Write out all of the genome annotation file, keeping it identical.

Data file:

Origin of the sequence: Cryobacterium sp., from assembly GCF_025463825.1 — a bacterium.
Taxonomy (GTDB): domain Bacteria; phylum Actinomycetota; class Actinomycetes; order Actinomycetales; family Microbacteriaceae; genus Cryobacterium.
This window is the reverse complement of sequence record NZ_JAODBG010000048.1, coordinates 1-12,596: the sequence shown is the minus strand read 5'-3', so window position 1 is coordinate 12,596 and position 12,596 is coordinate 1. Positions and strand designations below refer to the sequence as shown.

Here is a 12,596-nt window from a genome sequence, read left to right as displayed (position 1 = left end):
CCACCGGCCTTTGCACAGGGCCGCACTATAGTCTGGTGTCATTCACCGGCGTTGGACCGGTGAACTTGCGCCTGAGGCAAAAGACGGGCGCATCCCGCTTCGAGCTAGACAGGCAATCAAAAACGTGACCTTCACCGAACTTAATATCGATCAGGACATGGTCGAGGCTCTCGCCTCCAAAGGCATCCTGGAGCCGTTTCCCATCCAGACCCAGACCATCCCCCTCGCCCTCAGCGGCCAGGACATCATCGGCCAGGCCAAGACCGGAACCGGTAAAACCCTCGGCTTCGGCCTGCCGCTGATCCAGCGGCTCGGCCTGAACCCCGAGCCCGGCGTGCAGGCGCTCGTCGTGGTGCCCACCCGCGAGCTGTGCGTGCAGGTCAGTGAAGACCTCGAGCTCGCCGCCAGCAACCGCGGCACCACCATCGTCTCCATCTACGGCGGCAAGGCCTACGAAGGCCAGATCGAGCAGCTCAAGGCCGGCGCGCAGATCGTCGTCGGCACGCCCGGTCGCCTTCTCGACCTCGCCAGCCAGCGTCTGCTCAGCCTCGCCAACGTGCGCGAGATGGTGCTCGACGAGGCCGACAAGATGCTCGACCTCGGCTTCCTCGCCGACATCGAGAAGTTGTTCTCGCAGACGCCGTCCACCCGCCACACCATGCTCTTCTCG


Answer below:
Origin of the sequence: Cryobacterium sp., from assembly GCF_025463825.1 — a bacterium.
Taxonomy (GTDB): domain Bacteria; phylum Actinomycetota; class Actinomycetes; order Actinomycetales; family Microbacteriaceae; genus Cryobacterium.
This window is the reverse complement of sequence record NZ_JAODBG010000048.1, coordinates 1-12,596: the sequence shown is the minus strand read 5'-3', so window position 1 is coordinate 12,596 and position 12,596 is coordinate 1. Positions and strand designations below refer to the sequence as shown.

Here is a 12,596-nt window from a genome sequence, read left to right as displayed (position 1 = left end):
CCACCGGCCTTTGCACAGGGCCGCACTATAGTCTGGTGTCATTCACCGGCGTTGGACCGGTGAACTTGCGCCTGAGGCAAAAGACGGGCGCATCCCGCTTCGAGCTAGACAGGCAATCAAAAACGTGACCTTCACCGAACTTAATATCGATCAGGACATGGTCGAGGCTCTCGCCTCCAAAGGCATCCTGGAGCCGTTTCCCATCCAGACCCAGACCATCCCCCTCGCCCTCAGCGGCCAGGACATCATCGGCCAGGCCAAGACCGGAACCGGTAAAACCCTCGGCTTCGGCCTGCCGCTGATCCAGCGGCTCGGCCTGAACCCCGAGCCCGGCGTGCAGGCGCTCGTCGTGGTGCCCACCCGCGAGCTGTGCGTGCAGGTCAGTGAAGACCTCGAGCTCGCCGCCAGCAACCGCGGCACCACCATCGTCTCCATCTACGGCGGCAAGGCCTACGAAGGCCAGATCGAGCAGCTCAAGGCCGGCGCGCAGATCGTCGTCGGCACGCCCGGTCGCCTTCTCGACCTCGCCAGCCAGCGTCTGCTCAGCCTCGCCAACGTGCGCGAGATGGTGCTCGACGAGGCCGACAAGATGCTCGACCTCGGCTTCCTCGCCGACATCGAGAAGTTGTTCTCGCAGACGCCGTCCACCCGCCACACCATGCTCTTCTCG